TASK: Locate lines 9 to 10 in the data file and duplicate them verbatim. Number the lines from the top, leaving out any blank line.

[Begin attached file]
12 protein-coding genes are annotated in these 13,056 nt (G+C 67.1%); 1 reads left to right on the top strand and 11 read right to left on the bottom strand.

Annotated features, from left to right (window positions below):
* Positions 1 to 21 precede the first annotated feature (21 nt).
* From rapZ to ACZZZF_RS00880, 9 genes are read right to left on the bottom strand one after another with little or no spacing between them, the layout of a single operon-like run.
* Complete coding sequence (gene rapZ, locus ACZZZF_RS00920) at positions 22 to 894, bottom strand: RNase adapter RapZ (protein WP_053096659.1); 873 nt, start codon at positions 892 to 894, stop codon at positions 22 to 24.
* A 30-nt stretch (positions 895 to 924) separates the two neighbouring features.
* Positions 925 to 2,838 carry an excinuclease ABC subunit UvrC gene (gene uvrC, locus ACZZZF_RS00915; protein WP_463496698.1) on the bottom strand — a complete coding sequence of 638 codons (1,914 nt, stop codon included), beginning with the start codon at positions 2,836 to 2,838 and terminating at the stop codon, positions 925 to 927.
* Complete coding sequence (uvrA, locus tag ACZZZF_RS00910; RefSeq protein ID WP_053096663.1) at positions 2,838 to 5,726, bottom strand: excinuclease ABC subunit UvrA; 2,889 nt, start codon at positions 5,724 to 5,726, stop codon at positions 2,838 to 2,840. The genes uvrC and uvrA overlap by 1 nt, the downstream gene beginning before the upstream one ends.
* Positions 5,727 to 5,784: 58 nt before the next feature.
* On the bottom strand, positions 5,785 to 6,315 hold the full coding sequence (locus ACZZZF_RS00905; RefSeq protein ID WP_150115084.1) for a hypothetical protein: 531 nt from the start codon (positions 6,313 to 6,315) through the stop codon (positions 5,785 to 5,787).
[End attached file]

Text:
* Positions 5,727 to 5,784: 58 nt before the next feature.
* On the bottom strand, positions 5,785 to 6,315 hold the full coding sequence (locus ACZZZF_RS00905; RefSeq protein ID WP_150115084.1) for a hypothetical protein: 531 nt from the start codon (positions 6,313 to 6,315) through the stop codon (positions 5,785 to 5,787).